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I have looked online at photos of colonial era fireplaces. In general they are massive and great at absorbing heat and radiating it into the home after the fire is out. I also have a 'fine homebuilding' construction techniques 1 and 2 books from the 1980s that feature a few articles about building thermal mass masonry heaters.

Thermal mass is not new at all. Romans fired their public bath houses using the technique, and it likely predated them by a considerable time period. A real masonry fireplace built with block, stone, bricks and lined with firebrick is very expensive nowadays, but FAR SUPERIOR to the builder grade prefab fireplaces installed in todays homes. My parents had a real brick fireplace and chimney. WAAY nicer then the prefab junk I installed in my house. Although we have enjoyed the unit, I'm really starting to consider tearing out that crap and installing a good wood stove with hundreds of pounds of thermal mass.
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Old 02-07-2016, 06:53 AM   #38
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I think that you'd be way ahead to do that. I have thought often of doing it by building up a good stone or brick 'wall' around a large iron stove, just to make more thermal mass . Somewhere the law of diminishing returns will kick in, but it seems that gradually adding brick/stone will show when the heat radiation is diminishing.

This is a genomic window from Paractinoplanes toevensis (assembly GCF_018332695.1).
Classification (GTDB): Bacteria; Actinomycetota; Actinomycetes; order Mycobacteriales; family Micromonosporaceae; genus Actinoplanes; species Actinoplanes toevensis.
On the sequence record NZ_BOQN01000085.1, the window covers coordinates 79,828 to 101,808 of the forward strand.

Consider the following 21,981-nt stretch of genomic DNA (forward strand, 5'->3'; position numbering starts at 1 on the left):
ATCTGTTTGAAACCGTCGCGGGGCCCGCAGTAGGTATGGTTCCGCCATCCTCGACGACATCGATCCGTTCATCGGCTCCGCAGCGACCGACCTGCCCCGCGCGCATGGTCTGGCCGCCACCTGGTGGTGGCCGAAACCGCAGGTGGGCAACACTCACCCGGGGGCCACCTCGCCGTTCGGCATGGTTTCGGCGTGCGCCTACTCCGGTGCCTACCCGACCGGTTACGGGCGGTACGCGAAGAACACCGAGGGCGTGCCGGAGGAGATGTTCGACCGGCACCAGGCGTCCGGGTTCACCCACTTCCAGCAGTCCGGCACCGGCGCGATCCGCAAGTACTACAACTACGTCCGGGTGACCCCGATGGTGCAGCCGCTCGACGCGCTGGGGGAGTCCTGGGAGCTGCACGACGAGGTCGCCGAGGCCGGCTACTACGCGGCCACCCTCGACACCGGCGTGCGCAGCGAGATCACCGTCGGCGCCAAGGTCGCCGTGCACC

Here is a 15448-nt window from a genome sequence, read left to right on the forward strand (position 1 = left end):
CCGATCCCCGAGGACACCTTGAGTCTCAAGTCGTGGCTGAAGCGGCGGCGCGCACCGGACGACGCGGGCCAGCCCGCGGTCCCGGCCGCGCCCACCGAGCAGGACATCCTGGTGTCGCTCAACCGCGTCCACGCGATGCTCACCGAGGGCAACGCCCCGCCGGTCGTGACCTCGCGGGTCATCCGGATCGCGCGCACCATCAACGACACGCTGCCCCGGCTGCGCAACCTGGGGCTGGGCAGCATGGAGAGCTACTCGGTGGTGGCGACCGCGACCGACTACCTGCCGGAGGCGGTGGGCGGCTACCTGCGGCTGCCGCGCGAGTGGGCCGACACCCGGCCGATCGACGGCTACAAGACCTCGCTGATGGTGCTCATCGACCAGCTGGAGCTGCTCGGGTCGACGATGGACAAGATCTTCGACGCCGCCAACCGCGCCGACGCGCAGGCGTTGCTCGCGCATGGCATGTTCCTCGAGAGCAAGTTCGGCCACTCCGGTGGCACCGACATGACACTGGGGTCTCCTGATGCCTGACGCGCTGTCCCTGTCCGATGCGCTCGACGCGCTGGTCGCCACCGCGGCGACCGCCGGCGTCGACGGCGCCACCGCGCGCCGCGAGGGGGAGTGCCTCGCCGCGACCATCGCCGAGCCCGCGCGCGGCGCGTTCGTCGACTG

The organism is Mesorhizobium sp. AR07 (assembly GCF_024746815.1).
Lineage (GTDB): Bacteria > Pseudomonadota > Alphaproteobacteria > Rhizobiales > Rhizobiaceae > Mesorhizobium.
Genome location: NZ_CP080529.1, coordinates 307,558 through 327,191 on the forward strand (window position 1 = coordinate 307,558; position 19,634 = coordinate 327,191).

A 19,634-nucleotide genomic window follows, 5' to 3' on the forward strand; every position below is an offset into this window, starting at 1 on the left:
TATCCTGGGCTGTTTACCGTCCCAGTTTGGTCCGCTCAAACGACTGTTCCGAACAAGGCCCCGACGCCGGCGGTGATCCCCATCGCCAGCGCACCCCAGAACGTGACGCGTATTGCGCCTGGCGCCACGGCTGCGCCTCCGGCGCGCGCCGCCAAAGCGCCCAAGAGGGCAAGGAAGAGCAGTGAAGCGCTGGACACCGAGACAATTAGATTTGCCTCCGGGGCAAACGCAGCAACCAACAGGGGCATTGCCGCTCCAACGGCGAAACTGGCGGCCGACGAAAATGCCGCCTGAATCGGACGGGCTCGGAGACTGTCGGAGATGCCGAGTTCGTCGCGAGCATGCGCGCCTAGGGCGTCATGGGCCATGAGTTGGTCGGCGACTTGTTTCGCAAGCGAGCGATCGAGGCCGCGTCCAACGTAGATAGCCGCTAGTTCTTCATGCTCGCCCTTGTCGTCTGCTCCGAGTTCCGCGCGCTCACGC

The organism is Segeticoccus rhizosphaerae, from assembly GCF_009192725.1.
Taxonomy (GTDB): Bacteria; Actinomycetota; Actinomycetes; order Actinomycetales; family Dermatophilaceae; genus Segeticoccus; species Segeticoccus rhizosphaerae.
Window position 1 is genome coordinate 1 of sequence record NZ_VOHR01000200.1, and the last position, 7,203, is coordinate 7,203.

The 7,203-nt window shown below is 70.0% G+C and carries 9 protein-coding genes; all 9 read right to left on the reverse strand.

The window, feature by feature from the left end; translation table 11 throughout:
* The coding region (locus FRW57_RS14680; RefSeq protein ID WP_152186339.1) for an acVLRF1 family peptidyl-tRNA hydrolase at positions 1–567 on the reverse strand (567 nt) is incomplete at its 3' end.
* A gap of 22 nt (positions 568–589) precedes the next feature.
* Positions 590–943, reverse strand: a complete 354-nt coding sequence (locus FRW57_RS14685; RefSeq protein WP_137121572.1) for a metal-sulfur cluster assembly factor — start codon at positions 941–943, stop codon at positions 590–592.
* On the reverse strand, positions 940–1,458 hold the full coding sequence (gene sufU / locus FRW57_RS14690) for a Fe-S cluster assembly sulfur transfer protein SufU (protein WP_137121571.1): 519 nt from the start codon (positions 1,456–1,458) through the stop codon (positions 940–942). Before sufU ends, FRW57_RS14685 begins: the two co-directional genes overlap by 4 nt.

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Old 02-07-2016, 07:10 AM   #39
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Heres some food for thought, should work really well in a yurt, on Amazon.com

Robot Check

Obviously only on a slab or the ground.
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Old 02-07-2016, 10:04 AM   #40
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I have a Hungarian friend that literally built his own house. The full masonry fireplace is in the middle of the home. Initially the fireplace was conventional design with exposed firebox. Then he started modifying it. Enclosed the front with doors. Installed water piping to pick up 'free' heat. Installed a blower.

Ultimately, he had torn out the piping and doors, and installed an old school 1970s era Fisher wood stove that probably weighed three hundred pounds if not more. It sat on the raised hearth and was installed about half way into the old fireplace opening. Being a fully airtight stove it used the least fuel, and needed the least attention. This was at about 9000 feet btw.